The special invitation to Chinese Foreign Minister, Wang Yi, was a power-brokering equation. Pakistan played a pivotal role in consultation with Saudi Arabia in making this gesture happen, and Beijing was farsighted enough to read between the lines. The OIC member states nod to see it take a leap forward from its erstwhile inertia, and send the right signals in the power camps of the world by welcoming China will surely have long-term dividends. This development on the OIC forum is a game-changer, indeed. China is one of the biggest investors of our times, and has pumped in more than $400 billion in around 600 projects across the Muslim world, especially in the Middle East and Africa. This is in addition to the flagship Belt and Road Initiative (BRI), of which China-Pakistan Economic Corridor (CPEC) is a subsidiary amounting to more than $100 billion, and a landslide understanding with Iran to pour in $250 billion over a span of next two decades in energy and infrastructure sectors.

So the OIC now being part of China’s Grand Deal to mushroom modernity, production and accessibility is on the right track for the first time since its inception. It will pave way for articulating political solutions, and browbeat the west into its rightful place to come on an equal footing of dialogue. The beneficiaries will surely be the territorial disputes spanning from Palestine to Kashmir and from Baku to Sanaa. There is much that is unsaid in diplomacy, and so is the case with Beijing getting accustomed with the Muslim bloc. It will usher in a sigh of relief to the Muslim populated pastures in China and Russia, too. It may be pointed out that the largest Muslim population in Europe is located in Russia, which had obtained an OIC observer status in 2005. It is no less than a renaissance of sorts that from Turkey to Babylon and from Persia to Hindukush Buddhist civilization, an axis of cooperation is emerging, and that too after decades of war-mongering and annihilation at the hands of post-World War II order.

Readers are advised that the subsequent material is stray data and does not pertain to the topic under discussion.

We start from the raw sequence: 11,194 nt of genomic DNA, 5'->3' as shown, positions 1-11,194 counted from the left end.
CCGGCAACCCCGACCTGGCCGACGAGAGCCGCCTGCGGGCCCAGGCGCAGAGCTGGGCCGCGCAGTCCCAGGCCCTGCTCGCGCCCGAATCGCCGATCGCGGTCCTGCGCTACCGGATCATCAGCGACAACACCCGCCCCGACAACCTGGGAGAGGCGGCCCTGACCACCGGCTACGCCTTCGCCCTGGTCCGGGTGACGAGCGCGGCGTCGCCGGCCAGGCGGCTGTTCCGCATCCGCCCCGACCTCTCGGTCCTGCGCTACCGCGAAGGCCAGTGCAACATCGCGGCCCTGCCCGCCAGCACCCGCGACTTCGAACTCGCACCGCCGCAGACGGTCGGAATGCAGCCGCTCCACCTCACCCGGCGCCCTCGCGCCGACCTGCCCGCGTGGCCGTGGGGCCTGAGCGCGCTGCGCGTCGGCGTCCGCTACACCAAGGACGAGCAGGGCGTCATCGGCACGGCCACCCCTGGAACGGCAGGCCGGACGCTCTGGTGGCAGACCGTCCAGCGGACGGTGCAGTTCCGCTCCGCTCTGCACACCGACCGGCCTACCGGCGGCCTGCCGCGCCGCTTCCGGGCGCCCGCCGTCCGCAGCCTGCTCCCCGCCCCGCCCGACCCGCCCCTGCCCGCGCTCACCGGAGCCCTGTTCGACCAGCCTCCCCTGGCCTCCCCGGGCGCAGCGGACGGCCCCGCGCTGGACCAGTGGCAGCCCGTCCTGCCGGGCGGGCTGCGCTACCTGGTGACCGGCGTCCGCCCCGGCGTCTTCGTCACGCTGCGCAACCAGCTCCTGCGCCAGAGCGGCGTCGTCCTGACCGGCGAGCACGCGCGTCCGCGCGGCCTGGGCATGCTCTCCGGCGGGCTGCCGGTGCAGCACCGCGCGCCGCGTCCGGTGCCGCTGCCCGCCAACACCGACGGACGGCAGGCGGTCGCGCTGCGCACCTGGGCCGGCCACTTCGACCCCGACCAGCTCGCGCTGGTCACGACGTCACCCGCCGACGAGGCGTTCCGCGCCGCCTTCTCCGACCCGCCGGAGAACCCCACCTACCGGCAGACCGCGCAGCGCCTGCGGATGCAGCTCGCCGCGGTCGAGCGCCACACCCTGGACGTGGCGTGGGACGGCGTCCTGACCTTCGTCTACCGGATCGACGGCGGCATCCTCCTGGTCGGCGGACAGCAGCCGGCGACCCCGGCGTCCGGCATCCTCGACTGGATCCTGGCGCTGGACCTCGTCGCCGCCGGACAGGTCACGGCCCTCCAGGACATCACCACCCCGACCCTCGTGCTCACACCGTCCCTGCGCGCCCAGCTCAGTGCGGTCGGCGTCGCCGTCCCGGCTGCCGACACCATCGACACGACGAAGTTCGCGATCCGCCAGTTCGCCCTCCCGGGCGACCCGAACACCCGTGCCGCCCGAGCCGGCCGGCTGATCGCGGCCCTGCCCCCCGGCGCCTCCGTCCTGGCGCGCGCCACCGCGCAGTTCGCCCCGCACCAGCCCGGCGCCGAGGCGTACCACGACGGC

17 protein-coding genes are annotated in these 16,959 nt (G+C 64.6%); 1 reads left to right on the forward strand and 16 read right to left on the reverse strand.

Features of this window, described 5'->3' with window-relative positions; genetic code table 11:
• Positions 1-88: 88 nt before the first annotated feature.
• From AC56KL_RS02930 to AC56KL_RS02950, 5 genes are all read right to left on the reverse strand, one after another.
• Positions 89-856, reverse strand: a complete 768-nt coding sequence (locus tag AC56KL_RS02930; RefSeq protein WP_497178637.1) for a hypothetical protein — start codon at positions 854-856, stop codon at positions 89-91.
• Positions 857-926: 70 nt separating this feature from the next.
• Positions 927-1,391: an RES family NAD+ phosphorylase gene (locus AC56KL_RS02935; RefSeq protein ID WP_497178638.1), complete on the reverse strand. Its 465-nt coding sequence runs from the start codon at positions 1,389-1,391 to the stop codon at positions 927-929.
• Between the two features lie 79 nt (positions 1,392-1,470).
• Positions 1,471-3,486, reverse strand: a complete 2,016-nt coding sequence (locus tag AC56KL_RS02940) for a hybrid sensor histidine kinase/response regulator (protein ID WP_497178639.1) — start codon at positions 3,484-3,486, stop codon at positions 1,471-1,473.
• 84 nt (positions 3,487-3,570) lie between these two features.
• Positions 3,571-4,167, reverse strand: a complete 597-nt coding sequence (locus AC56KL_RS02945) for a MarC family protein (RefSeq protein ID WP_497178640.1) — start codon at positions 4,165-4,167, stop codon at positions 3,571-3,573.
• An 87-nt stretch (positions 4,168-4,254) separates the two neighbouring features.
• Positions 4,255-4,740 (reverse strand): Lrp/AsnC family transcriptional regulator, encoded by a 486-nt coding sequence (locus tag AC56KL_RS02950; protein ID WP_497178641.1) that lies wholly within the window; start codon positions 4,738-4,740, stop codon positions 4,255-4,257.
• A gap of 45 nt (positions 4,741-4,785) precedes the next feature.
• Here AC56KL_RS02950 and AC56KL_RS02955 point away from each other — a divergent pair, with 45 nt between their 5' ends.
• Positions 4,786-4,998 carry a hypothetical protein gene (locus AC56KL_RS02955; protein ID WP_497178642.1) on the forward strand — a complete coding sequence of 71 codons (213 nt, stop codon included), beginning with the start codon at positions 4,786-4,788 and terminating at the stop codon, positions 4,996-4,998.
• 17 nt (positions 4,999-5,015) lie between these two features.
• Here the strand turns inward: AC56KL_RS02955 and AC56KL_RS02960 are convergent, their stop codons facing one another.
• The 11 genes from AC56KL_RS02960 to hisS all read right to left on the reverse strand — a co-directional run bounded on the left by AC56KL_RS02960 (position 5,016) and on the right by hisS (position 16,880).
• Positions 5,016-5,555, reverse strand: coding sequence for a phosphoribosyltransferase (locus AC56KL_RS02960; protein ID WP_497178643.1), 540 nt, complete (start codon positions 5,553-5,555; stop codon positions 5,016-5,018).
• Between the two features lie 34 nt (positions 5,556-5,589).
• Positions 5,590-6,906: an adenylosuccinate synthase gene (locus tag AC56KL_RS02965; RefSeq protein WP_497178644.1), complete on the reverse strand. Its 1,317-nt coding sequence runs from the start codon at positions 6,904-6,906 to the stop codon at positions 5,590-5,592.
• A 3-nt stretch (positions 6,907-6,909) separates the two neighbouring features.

What impact this new OIC-China amalgamation will have is anybody’s guess, taking into account the soaring sentiments against the greenback and the rise of Crypto, Bitcoin and Yuan economies. To show its political and military muscles, China has already aligned itself with struggle for emancipation in the Muslim world by endorsing two-state solution in the Mideast and voicing for a long-due plebiscite in Kashmir. A transcript released by the Chinese ministry after Wang’s speech in Islamabad confirms the same.